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US specificity of occasion setting: hierarchical or configural learning?

Bonardi C, Bartle C, Jennings D - Behav. Processes (2012)

Bottom Line: No effect was observed when two visual "pseudo-occasion setters", C and D (paired with sucrose and oil in a trace relation to the US:C…→suc, D…→oil), were substituted for the occasion setters A and B (C…x, D…x, C…y, D…y; Experiments 2, 3b and 4).These results could not be explained in terms of Pavlovian summation: responding to combinations of Pavlovian CSs paired with same or different outcomes was either the same, or lower when both stimuli had been paired with the same outcome (Experiment 4).Implications of these results for theories of occasion setting and configural learning are discussed.

View Article: PubMed Central - PubMed

Affiliation: School of Psychology, University of Nottingham, University Park, Nottingham, UK. cmb@psychology.nottingham.ac.uk

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Response rates during stages 1 and 2 of Experiment 4, to the target CSs alone and when signalled by the occasion setters, the occasion setters alone, the transfer CSs, and the pseudo-occasion setters. Blocks 1–3 represent 6-session blocks, and blocks 3–6 8-session blocks.
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fig0030: Response rates during stages 1 and 2 of Experiment 4, to the target CSs alone and when signalled by the occasion setters, the occasion setters alone, the transfer CSs, and the pseudo-occasion setters. Blocks 1–3 represent 6-session blocks, and blocks 3–6 8-session blocks.

Mentions: Performance on the positive patterning discrimination may be seen in Fig. 6. ANOVA with session block (1–6) and trial type (target reinforced or not) as factors revealed a significant interaction between these two factors, F(5,75) = 16.96, p < .001; the discrimination was significant on blocks 2–6, smallest F(1,15) = 7.02, p = .02. In the last training session the mean response rate to the pseudo-occasion setters was 5.63 rpm and in the interval 5 s after their offset 11.25 rpm; that to the transfer CSs was 10.88 rpm.


US specificity of occasion setting: hierarchical or configural learning?

Bonardi C, Bartle C, Jennings D - Behav. Processes (2012)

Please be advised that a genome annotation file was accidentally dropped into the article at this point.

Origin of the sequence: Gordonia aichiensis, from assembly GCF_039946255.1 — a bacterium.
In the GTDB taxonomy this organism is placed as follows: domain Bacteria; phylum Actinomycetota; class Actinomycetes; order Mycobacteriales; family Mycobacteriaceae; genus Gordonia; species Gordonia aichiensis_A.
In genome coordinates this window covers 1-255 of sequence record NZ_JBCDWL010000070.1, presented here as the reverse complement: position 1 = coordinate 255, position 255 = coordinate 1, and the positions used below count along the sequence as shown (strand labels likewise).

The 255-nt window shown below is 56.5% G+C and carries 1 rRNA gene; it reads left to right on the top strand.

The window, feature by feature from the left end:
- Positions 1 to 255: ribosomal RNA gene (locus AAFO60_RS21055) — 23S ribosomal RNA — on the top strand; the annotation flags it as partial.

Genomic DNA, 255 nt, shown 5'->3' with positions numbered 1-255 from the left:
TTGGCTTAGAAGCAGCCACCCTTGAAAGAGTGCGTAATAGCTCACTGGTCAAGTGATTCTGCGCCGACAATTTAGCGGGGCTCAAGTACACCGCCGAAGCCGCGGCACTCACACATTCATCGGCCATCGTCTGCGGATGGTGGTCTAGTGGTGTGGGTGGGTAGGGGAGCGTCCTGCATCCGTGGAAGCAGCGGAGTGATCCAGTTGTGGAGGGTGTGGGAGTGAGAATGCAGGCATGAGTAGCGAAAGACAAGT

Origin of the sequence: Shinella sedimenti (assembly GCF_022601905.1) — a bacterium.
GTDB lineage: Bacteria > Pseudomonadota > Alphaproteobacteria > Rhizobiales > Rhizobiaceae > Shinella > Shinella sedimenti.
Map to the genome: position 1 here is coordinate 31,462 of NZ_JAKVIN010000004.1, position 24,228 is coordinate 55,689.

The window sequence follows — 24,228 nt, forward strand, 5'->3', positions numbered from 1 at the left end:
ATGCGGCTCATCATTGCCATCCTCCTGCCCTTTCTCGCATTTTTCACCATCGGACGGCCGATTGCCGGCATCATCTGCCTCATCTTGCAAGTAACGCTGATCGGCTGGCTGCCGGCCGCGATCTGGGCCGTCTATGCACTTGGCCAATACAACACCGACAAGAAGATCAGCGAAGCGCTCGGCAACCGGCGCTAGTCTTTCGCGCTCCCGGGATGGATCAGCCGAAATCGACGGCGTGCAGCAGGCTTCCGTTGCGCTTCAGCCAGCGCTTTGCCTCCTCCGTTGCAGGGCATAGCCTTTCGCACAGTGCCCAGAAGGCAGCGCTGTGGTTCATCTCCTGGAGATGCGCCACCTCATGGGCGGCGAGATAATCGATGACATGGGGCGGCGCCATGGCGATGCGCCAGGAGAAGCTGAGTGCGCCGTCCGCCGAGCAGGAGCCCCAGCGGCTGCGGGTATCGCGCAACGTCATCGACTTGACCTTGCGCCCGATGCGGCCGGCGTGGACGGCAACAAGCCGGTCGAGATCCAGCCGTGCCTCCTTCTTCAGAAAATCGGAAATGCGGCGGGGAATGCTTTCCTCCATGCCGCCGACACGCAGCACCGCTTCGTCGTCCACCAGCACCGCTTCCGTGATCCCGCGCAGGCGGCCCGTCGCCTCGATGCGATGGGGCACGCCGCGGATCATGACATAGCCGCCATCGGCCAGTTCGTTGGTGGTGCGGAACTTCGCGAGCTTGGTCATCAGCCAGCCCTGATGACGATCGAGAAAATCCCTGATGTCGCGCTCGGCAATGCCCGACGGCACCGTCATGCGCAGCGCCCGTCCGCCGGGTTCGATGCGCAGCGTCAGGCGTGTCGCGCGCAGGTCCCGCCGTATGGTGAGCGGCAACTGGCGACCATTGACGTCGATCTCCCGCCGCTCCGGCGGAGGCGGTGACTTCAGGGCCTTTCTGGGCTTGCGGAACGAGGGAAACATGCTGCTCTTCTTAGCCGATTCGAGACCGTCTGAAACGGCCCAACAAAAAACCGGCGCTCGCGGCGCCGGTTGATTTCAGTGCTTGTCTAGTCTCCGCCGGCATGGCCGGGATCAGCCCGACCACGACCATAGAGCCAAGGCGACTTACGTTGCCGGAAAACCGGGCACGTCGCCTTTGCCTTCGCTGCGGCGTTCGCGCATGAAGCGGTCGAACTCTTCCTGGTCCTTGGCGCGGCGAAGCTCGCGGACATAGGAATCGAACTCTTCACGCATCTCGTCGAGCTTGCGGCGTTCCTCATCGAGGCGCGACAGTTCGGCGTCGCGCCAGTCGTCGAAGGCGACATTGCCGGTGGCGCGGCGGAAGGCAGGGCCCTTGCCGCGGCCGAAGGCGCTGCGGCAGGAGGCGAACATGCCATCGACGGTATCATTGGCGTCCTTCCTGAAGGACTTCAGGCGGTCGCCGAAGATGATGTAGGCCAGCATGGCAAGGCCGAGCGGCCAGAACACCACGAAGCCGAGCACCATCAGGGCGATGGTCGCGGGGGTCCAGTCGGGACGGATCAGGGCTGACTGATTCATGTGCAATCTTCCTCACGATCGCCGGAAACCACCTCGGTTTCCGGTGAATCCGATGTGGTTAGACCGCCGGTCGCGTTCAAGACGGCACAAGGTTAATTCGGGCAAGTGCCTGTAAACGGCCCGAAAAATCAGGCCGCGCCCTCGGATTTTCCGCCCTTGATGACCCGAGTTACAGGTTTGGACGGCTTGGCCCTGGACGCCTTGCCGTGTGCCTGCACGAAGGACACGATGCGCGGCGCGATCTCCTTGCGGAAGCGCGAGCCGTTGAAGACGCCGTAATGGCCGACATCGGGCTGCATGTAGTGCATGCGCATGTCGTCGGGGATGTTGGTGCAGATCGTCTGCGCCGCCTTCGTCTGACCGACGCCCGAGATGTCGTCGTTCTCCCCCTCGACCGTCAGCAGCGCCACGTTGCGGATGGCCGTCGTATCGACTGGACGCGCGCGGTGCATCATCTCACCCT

Response rates during stages 1 and 2 of Experiment 4, to the target CSs alone and when signalled by the occasion setters, the occasion setters alone, the transfer CSs, and the pseudo-occasion setters. Blocks 1–3 represent 6-session blocks, and blocks 3–6 8-session blocks.
© Copyright Policy
Related In: Results  -  Collection

License
Show All Figures
getmorefigures.php?uid=PMC3378951&req=5

fig0030: Response rates during stages 1 and 2 of Experiment 4, to the target CSs alone and when signalled by the occasion setters, the occasion setters alone, the transfer CSs, and the pseudo-occasion setters. Blocks 1–3 represent 6-session blocks, and blocks 3–6 8-session blocks.
Mentions: Performance on the positive patterning discrimination may be seen in Fig. 6. ANOVA with session block (1–6) and trial type (target reinforced or not) as factors revealed a significant interaction between these two factors, F(5,75) = 16.96, p < .001; the discrimination was significant on blocks 2–6, smallest F(1,15) = 7.02, p = .02. In the last training session the mean response rate to the pseudo-occasion setters was 5.63 rpm and in the interval 5 s after their offset 11.25 rpm; that to the transfer CSs was 10.88 rpm.

Bottom Line: No effect was observed when two visual "pseudo-occasion setters", C and D (paired with sucrose and oil in a trace relation to the US:C…→suc, D…→oil), were substituted for the occasion setters A and B (C…x, D…x, C…y, D…y; Experiments 2, 3b and 4).These results could not be explained in terms of Pavlovian summation: responding to combinations of Pavlovian CSs paired with same or different outcomes was either the same, or lower when both stimuli had been paired with the same outcome (Experiment 4).Implications of these results for theories of occasion setting and configural learning are discussed.

View Article: PubMed Central - PubMed

Affiliation: School of Psychology, University of Nottingham, University Park, Nottingham, UK. cmb@psychology.nottingham.ac.uk

Show MeSH